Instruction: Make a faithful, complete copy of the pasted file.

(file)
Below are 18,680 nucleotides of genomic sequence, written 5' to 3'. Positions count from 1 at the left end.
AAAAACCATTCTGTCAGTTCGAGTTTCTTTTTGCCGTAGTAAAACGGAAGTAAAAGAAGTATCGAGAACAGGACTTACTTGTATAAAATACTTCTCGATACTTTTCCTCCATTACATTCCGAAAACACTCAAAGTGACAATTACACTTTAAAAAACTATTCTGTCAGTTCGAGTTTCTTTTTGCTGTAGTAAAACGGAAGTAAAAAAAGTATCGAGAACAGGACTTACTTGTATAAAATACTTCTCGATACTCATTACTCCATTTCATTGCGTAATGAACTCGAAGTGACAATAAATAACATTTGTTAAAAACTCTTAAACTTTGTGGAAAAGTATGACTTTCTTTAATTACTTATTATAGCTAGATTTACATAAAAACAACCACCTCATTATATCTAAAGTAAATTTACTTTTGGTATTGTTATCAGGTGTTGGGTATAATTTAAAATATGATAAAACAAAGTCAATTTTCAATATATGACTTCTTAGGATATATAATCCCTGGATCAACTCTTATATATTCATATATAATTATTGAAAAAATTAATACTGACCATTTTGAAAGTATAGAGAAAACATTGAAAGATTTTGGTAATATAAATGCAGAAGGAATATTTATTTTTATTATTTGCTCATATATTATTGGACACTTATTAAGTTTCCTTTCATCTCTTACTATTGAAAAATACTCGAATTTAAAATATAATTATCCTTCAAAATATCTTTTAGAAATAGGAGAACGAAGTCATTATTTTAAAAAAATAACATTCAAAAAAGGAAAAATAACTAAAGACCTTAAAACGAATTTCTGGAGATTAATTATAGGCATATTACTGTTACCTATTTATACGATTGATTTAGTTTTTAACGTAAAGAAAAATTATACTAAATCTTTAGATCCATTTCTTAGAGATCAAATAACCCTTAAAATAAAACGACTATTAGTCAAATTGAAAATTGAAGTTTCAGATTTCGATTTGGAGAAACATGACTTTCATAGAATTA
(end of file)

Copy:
Below are 18,680 nucleotides of genomic sequence, written 5' to 3'. Positions count from 1 at the left end.
AAAAACCATTCTGTCAGTTCGAGTTTCTTTTTGCCGTAGTAAAACGGAAGTAAAAGAAGTATCGAGAACAGGACTTACTTGTATAAAATACTTCTCGATACTTTTCCTCCATTACATTCCGAAAACACTCAAAGTGACAATTACACTTTAAAAAACTATTCTGTCAGTTCGAGTTTCTTTTTGCTGTAGTAAAACGGAAGTAAAAAAAGTATCGAGAACAGGACTTACTTGTATAAAATACTTCTCGATACTCATTACTCCATTTCATTGCGTAATGAACTCGAAGTGACAATAAATAACATTTGTTAAAAACTCTTAAACTTTGTGGAAAAGTATGACTTTCTTTAATTACTTATTATAGCTAGATTTACATAAAAACAACCACCTCATTATATCTAAAGTAAATTTACTTTTGGTATTGTTATCAGGTGTTGGGTATAATTTAAAATATGATAAAACAAAGTCAATTTTCAATATATGACTTCTTAGGATATATAATCCCTGGATCAACTCTTATATATTCATATATAATTATTGAAAAAATTAATACTGACCATTTTGAAAGTATAGAGAAAACATTGAAAGATTTTGGTAATATAAATGCAGAAGGAATATTTATTTTTATTATTTGCTCATATATTATTGGACACTTATTAAGTTTCCTTTCATCTCTTACTATTGAAAAATACTCGAATTTAAAATATAATTATCCTTCAAAATATCTTTTAGAAATAGGAGAACGAAGTCATTATTTTAAAAAAATAACATTCAAAAAAGGAAAAATAACTAAAGACCTTAAAACGAATTTCTGGAGATTAATTATAGGCATATTACTGTTACCTATTTATACGATTGATTTAGTTTTTAACGTAAAGAAAAATTATACTAAATCTTTAGATCCATTTCTTAGAGATCAAATAACCCTTAAAATAAAACGACTATTAGTCAAATTGAAAATTGAAGTTTCAGATTTCGATTTGGAGAAACATGACTTTCATAGAATTA